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Officers, UA plan sexual assault response

Draft agreement defines alliance by Jaime Adame | August 21, 2016 at 5:51 a.m. | Updated August 22, 2016 at 5:45 a.m.

FAYETTEVILLE -- A draft agreement spells out ways for city police to work more closely with the University of Arkansas at Fayetteville in responding to sexual assaults.

The proposed memorandum of understanding, which a UA spokesman said was sent Aug. 8 to Fayetteville police officials, does not change the role of university police in investigating on-campus crime, including sexual assaults.

Sgt. Craig Stout, a Fayetteville Police Department spokesman, said the proposal differs from mutual aid agreements calling for police agencies to exchange services or resources.

"The memorandum of understanding is a lot more specific and a lot more narrow," said Stout, adding that police would like to change some "verbiage" in the proposal. He said no timetable has been set for reaching an agreement.

[DOCUMENT: Read the draft agreement between UA and Fayetteville.]

Under the four-page proposal, city police and UA would agree to "communicate regularly during their respective investigations, to the extent permitted by law."

Students report sexual violence not only to university or campus police, but also in reports investigated by a school's Title IX office. Schools must respond to sexual violence and harassment to comply with Title IX, a federal law prohibiting sex-based discrimination at schools receiving federal funding. The response can include campus disciplinary hearings.

UA is among more than 200 schools under federal investigation over the handling of student sexual violence complaints. In April, federal authorities asked UA for copies of any memorandums of understanding with police regarding sexual violence.

The university provided a draft memorandum stating a goal to make it "operative prior to the fall 2016 semester." The university released the response under the state's public disclosure law.

UA told investigators that city police already share information with campus police, who then update the university's Title IX office.

University spokesman Mark Rushing, in an email, called the proposal an "attempt to formalize the process and relationship between the university and FPD currently in place."

Upon receiving written consent from a student reporting sexual violence, city police would share the person's name and information about the assault with the university "if necessary to prevent interference with its criminal investigation," the proposal states.

Information would not be shared if police believe doing so might jeopardize an investigation. The proposal defines sexual violence as rape, sodomy and sexual battery.

Students reporting to UA would be informed that, with their written consent, their name and information would be forwarded to police. UA already states that it encourages students to file a police report.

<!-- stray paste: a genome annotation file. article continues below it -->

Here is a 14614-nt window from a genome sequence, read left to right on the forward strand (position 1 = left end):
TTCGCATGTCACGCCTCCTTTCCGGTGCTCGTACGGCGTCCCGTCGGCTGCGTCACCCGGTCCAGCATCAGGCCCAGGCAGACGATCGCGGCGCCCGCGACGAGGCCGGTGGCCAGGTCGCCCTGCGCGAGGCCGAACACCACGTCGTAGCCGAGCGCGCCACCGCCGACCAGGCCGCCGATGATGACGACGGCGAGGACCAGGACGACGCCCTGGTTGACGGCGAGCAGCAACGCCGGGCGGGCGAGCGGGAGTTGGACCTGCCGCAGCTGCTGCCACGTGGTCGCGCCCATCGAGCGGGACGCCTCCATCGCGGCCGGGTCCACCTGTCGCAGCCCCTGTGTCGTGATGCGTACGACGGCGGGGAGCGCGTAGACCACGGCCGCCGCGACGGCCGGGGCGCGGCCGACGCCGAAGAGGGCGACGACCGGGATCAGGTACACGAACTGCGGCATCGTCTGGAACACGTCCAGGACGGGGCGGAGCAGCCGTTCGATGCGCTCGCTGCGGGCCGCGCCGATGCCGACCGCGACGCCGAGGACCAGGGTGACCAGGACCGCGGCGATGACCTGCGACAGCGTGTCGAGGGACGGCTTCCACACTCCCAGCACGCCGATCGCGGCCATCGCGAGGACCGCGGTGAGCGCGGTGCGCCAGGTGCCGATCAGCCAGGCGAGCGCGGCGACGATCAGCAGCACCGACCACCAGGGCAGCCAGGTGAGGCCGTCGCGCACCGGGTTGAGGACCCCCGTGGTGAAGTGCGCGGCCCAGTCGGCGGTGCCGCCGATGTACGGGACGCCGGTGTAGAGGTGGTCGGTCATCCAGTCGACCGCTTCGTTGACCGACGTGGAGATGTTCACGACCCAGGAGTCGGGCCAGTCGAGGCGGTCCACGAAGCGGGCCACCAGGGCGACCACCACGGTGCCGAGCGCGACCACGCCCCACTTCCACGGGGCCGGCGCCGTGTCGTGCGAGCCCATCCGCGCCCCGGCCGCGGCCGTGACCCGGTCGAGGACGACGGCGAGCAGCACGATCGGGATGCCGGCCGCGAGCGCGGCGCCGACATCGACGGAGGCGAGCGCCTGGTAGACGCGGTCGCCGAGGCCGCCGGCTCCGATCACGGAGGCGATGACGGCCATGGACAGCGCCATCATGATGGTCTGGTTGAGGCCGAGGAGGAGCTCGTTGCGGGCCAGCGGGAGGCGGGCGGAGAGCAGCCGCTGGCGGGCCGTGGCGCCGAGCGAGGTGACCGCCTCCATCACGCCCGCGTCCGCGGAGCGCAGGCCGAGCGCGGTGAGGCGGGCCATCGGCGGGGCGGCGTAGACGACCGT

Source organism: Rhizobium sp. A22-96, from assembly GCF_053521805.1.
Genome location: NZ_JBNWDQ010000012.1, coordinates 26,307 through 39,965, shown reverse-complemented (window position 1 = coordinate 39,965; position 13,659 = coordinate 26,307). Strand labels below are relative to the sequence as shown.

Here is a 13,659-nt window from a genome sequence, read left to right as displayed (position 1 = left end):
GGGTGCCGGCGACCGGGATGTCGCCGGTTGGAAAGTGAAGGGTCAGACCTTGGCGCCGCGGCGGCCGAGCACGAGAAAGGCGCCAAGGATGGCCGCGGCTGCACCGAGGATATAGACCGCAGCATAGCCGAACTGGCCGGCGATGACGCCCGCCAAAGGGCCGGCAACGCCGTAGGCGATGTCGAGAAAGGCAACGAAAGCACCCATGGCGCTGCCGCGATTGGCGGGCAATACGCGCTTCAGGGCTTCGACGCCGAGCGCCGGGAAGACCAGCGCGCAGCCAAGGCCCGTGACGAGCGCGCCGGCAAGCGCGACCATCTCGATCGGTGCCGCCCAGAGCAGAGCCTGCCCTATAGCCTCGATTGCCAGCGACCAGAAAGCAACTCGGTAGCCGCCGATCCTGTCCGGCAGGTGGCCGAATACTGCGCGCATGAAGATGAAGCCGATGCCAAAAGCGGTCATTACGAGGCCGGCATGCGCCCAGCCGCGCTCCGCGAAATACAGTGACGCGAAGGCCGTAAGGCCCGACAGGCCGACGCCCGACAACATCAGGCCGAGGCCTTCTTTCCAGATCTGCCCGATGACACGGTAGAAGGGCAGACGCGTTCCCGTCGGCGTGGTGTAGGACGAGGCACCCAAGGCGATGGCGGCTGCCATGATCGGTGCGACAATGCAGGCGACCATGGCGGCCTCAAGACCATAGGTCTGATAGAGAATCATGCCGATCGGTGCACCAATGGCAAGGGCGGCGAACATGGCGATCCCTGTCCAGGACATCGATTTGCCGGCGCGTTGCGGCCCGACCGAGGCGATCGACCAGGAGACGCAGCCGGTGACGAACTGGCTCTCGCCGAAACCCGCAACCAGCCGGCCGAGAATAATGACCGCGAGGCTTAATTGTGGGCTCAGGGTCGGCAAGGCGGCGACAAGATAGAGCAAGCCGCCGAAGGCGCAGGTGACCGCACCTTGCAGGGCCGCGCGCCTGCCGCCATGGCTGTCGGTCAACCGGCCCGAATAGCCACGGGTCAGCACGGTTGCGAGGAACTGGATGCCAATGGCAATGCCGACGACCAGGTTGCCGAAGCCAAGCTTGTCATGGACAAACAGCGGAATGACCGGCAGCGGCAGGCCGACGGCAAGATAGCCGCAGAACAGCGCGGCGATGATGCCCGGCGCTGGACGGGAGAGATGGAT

The proposal includes a new training collaboration between Fayetteville police and UA employees, and it includes quarterly meetings.

The White House Task Force to Protect Students from Sexual Assault, formed in 2014, has called for colleges to build stronger partnerships with their local law enforcement agencies.

In 2015, the task force released a sample memorandum of understanding. It includes the sharing of information if the person reporting an assault allows it, including whether a sexual assault suspect is a student. The document specifies that before students agree to share information, they should be told that their names would likely become known to a school's Title IX coordinator.

"From what we hear from campus leaders, institutions very much want to have [memorandums of understanding] with local law enforcement," said Anne Meehan, director of government relations for the American Council on Education, a higher education organization.

Meehan said more schools are looking into whether they can enter such agreements.

"Sometimes they're able to get those in place, and that's a great thing when they can. And other times they try and aren't able to reach an agreement," Meehan said.

The University of Kansas and Lawrence, Kan., police in February 2015 entered into a memorandum of understanding that's almost identical in sections to the UA proposal.

Angela Murphy, a doctoral student at Kansas, co-chaired a task force on sexual assault that last year supported the agreement.

Without the sharing of information, "you are talking about doing multiple interviews with a trauma victim, which is inherently problematic," Murphy said. "You don't want to re-engage the victim or survivor in those situations any more than you have to."

She described the signed agreement as "overly generic," adding that she "hadn't heard of anyone benefiting from it directly."

Asked why UA is seeking a memorandum of understanding, Rushing said the university "regularly reviews federal guidance from entities such as the White House Task Force."

The university did not ask for student input in drafting the proposal, Rushing said.

"The university relied on guidance provided by the federal government and leading legal experts in the field," Rushing said, adding that UA also examined the White House's sample agreement. "Federal guidance did not include seeking student input, and so the university did not."

Connor Flocks, president of UA's Associated Student Government, said student leaders did not know much about the proposed agreement, but they expect to bring it up to administrators over the coming weeks.

"I think it would be great for the students to be involved in the process," Flocks said.

Rushing said UA "is hopeful that an agreement can be reached during the fall semester."

Metro on 08/21/2016

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